He shares an anecdote about a woman who was initially diagnosed with an aggressive form of lung cancer, but sought a second opinion using precision DNA sequencing. Sequencing of the biopsy of the tumor revealed a vastly different, more precise diagnosis: The cancer was still aggressive, but it was really a solid form of leukemia growing on her lung; this realization helped doctors tailor her treatment plan more effectively. If this technology becomes available in wearable devices, it will expedite this process and ensure that initial diagnoses are more accurate (p.178).

Notable quotes

Dr. Sinclair spends the last part of the book addressing concerns about the ramifications of a world where human lifespans are longer.

“What if giving billions of people longer and healthier lives enables our species to do greater harm to this planet and to one another? … I’m still optimistic about our shared future. I don’t agree with the naysayers. But that doesn’t mean I don’t listen to them.” (p. 219)

I personally didn’t find his counterarguments to these concerns all that compelling, but his outlook on pushing human lifespans toward 150 are rooted in improving quality of life with preventive care, which all physicians would likely be on board with. He says someday in the not too distant future, you will regularly see 100- or even 120-year-olds running marathons.

“As a species, we are living much longer than ever. But not much better. Not at all. Over the past century we have gained additional years, but not additional life—not life worth living anyway.” (p. 5)

Obviously that’s a pretty controversial take on life as we know it, but it’s consistent with his stated beliefs that aging can be made more gradual and less painful.


I have mixed feelings on this book. Dr. Sinclair’s research and his summary of prior research that led to his theory are really fascinating. His goals for the human race are lofty, but he firmly believes he’ll achieve them and help people around the world live much longer, healthier lives.

However, he lost me toward the end of the book when he started trying to address (valid) concerns about the global impacts of a population that ages slower, especially given the current population’s rate of consumption. He spent a lot of time discussing various issues, but not much time discussing possible solutions.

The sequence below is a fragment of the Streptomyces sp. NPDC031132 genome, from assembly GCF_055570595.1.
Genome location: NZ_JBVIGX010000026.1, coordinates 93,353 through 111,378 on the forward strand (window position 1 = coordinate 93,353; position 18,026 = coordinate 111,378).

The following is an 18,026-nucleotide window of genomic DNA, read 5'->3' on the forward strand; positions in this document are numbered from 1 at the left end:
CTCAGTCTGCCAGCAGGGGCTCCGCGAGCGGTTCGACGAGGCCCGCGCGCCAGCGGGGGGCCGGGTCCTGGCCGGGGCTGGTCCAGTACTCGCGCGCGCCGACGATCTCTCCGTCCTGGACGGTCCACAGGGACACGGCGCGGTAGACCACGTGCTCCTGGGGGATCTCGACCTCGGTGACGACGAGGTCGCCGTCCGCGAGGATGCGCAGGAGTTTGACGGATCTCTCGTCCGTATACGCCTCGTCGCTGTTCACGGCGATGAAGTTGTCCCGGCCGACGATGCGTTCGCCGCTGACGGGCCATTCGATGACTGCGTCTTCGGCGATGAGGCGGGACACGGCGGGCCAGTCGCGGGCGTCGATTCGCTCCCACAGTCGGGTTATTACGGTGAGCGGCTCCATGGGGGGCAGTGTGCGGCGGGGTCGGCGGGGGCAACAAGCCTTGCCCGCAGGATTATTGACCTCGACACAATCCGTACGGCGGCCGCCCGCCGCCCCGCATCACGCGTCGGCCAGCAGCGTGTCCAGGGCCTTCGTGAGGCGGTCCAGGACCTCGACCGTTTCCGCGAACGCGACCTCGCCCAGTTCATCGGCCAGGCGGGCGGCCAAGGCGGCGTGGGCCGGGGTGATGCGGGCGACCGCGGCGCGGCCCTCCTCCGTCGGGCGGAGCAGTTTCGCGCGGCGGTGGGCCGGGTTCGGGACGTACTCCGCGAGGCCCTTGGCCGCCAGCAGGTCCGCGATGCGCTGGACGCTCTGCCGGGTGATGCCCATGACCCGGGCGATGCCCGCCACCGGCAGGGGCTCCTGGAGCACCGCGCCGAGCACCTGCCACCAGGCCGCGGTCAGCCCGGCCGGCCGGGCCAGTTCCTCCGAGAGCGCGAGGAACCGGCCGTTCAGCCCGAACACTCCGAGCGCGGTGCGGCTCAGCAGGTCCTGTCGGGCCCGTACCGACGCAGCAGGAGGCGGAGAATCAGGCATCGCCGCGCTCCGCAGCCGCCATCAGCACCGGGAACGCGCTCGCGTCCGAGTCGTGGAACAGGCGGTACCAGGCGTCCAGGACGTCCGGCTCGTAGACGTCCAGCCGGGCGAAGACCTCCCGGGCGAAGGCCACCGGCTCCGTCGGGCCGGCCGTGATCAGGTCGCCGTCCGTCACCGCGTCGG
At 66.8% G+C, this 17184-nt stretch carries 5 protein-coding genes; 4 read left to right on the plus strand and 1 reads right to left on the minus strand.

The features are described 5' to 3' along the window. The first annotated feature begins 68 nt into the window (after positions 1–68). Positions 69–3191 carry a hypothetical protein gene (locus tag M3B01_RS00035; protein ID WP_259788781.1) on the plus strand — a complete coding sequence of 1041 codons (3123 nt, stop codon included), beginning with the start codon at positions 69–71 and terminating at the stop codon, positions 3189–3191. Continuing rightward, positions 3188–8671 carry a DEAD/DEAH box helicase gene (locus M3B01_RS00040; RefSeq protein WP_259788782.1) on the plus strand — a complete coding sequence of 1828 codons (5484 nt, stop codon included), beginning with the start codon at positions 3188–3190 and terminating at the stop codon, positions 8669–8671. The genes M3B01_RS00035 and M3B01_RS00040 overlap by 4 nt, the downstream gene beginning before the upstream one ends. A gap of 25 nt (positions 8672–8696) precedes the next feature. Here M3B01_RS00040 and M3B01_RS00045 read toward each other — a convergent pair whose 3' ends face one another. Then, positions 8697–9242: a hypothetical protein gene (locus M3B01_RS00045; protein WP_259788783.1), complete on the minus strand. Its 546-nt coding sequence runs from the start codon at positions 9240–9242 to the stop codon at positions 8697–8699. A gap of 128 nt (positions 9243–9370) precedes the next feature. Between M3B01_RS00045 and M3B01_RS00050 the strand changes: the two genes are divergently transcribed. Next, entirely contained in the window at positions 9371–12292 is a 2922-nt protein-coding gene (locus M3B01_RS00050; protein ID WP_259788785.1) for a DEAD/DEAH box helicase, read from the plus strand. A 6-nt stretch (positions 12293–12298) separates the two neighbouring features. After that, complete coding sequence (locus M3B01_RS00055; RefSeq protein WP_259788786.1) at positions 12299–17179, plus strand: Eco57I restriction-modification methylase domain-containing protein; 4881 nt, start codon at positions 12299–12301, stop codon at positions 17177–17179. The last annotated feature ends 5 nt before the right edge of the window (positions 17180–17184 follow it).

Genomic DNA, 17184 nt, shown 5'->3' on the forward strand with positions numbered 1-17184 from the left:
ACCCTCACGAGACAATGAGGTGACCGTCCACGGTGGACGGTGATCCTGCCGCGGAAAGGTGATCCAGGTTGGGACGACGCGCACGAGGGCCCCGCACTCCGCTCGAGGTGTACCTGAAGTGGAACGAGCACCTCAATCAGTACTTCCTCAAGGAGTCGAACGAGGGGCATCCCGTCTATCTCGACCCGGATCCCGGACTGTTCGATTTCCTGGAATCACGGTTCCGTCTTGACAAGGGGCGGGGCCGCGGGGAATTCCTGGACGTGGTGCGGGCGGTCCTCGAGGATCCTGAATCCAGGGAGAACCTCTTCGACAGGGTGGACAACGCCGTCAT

Also, while Dr. Sinclair has the support of Harvard Medical School, some of the anti-aging methods he has access to aren’t affordable for most people. He says he hopes to someday see a world where everyone can access the care they need to age slower, but for now some of it rings a bit idealistic.

Regardless, I recommend it if you want to learn more about his research and how it could impact health care in the future. As a precursor, I recommend Paul Henry de Kruif’s 1932 book on lifespan-extending medical advances, aptly named Men Against Death. It provides a great look at the state of medical research in the early 20th century.

March’s book

For March, The DO Book Club will be reading Brain on Fire: My Month of Madness, by Susannah Cahalan. We encourage all who are interested to read along!

As a reminder, if you read Lifespan or January’s Book Club pick, The Destiny of the Republic, and want your reflections to be shared in future posts, or want to write your own book review for a future month, please leave a comment below or email

Happy reading!

Related reading:

Life is short: Apparently only 115 years at the most

Intermittent fasting: Can we fast our way to better health?